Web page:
Monday, May 9, 2016

A-Z Reflection Post

I finished the A-Z April "blog challenge" last month, and I'm offering these thoughts for those for the folks who run the thing (per their request):

Probably won't do it again.

This was my second go-around with the challenge (the last time was in 2011...five years ago!), and I wanted to see if I could "still do it." As before, I was able to complete the thing. The strategy for me is simple: think of a theme, and figure out your 26 theme-related alpha topics prior to starting. After that, it's all about grinding out the posts.

"Grind." That's the best way to describe it. My posts were, for the most part, lackluster and uninspired...forced, really. Most of the times when I blog, there's something I'm itching to write about...stuff that keeps me up at 3am (not that I sleep anyway). I didn't feel that way this time. Perhaps I chose a poor topic...certainly I chose an "easy" one for a gaming blog. Maybe it's just the "other stuff" in my life was getting me down. I don't know.

What I do know is that the A-Z challenge felt like an endurance race this year, and I'm not really built for least not when it comes to creativity. At least not this year. I did it, mainly 'cause I dislike being categorized as a "quitter" (I fully intend to come back to all my unfinished projects at SOME point in my life) and because it didn't take a ton of effort. If the challenge had been "write 1000 words on every daily topic" ...well, that might have broken my resolve.

As it was, I "phoned it in" and it still felt like a grind.

SO...probably won't be participating in the future. I've had two shots at it, finished both, and now will return to my usual bloggishness. Maybe my tune will change in the future...check in with me in another five years.

Didn't know where else to put this.


  1. I agree that this year felt more like a grind than others. I think I will do it again, since I do like challenges, but I need to think about what is good for the blog, my audiences and what I can add that is of substance.
    Personally I did not feel like you "phoned it in", I certainly didn't feel like I did either

    But in order for the posts to "feel right" you have to do it for your own reasons. Otherwise it does feel forced.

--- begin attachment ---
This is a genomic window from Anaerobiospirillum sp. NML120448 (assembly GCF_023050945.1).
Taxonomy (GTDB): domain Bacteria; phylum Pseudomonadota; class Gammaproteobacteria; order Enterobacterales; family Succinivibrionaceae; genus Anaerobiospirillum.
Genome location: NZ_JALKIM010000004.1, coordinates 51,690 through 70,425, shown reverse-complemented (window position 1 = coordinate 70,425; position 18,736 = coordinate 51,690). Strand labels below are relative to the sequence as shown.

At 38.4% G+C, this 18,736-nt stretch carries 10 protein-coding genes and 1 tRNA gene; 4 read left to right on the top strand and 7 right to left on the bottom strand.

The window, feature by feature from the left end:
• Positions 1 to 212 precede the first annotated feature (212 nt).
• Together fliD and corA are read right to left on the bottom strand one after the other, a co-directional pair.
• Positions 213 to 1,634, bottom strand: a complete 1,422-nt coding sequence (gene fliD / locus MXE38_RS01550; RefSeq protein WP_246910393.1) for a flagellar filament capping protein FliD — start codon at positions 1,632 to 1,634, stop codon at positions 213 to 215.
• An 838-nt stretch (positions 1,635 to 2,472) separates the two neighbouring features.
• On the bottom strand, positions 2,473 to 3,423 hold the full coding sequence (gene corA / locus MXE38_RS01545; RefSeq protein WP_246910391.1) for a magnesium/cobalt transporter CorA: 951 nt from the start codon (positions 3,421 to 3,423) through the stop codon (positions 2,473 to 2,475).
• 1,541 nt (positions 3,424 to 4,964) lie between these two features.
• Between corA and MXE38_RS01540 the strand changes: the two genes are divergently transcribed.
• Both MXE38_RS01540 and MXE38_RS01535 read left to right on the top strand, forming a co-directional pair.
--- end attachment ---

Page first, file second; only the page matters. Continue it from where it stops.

1. @ Tim:

      I definitely wasn't trying to denigrate yours (or anyone else's) experience. Sorry if it came off that way!

  2. True enough, gentlemen, JB and Timothy: and you know I have no interest in doing it.

    But learning to write on Spec is one of the strongest, most enduring lessons for a writer. You won't find a top writer in the lexicon who doesn't describe a period in their lives where having to churn out words wasn't necessary - and ultimately good for them. Hemingway wrote for the Kansas City Star, saying that "writing for a paper was a good experience for writer - provided he gets out of it in time."

    You're learning that it's time for the two of you; you've learned your lessons, is all, and doing it again didn't teach you enough the second time to make it worth your while.

    I got my experience in other things and other places, before the internet existed - but yep, same experience. A grind.

    Anyway, well done to both of you. I'll say thank you because, well, someone should.

    1. @ Alexis:

      Ha. Thanks for that...I needed to reminder. And it IS worth remembering.
      : )

  3. I'm working my way through as many participants' blogs as possible. I've visited around 500 of the 1300 so far. Now that the recaps are all listed in one place, I'm working my way through them as well and as you probably know, your blog is #65. So of more than 500 participants' blogs I've visited, yours is the first I recall to publicly declare,'Nope, not doing it next year'. Refreshing, to say the least, as I'm quite certain you're not alone. I definitely had my ups and downs mainly due to hopping on this last-minute and having to learn some hard lessons on the fly. There are some posts I am prouder of than others, that's for sure! It really is a huge time commitment, and if you feel you're not getting a return on your investment either in concrete terms such as blog activity or in more nebulous areas of craft, it's not for you. As solopreneurs it's important to know how best to spend our time because it's just us - I don't have any minions to handle the extra work load for me. Yet.

  4. Such a shame you didn't enjoy the challenge, but if it feels like a chore, then it's probably a good decision to not do it again - after all, blogging is supposed to be fun!